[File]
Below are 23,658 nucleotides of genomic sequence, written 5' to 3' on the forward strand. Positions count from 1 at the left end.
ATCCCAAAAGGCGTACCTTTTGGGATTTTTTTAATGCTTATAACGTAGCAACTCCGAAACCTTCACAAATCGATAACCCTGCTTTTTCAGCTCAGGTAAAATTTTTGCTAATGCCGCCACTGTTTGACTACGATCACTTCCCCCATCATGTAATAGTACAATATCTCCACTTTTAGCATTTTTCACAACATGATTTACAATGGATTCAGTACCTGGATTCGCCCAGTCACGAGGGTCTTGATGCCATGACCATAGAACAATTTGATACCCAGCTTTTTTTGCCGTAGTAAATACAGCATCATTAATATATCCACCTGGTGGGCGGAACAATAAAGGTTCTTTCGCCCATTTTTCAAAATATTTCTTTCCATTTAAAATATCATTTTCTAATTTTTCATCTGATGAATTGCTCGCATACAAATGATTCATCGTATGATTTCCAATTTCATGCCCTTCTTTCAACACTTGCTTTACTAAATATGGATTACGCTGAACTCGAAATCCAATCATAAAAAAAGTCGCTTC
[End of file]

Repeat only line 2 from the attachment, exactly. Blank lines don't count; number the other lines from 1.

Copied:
ATCCCAAAAGGCGTACCTTTTGGGATTTTTTTAATGCTTATAACGTAGCAACTCCGAAACCTTCACAAATCGATAACCCTGCTTTTTCAGCTCAGGTAAAATTTTTGCTAATGCCGCCACTGTTTGACTACGATCACTTCCCCCATCATGTAATAGTACAATATCTCCACTTTTAGCATTTTTCACAACATGATTTACAATGGATTCAGTACCTGGATTCGCCCAGTCACGAGGGTCTTGATGCCATGACCATAGAACAATTTGATACCCAGCTTTTTTTGCCGTAGTAAATACAGCATCATTAATATATCCACCTGGTGGGCGGAACAATAAAGGTTCTTTCGCCCATTTTTCAAAATATTTCTTTCCATTTAAAATATCATTTTCTAATTTTTCATCTGATGAATTGCTCGCATACAAATGATTCATCGTATGATTTCCAATTTCATGCCCTTCTTTCAACACTTGCTTTACTAAATATGGATTACGCTGAACTCGAAATCCAATCATAAAAAAAGTCGCTTC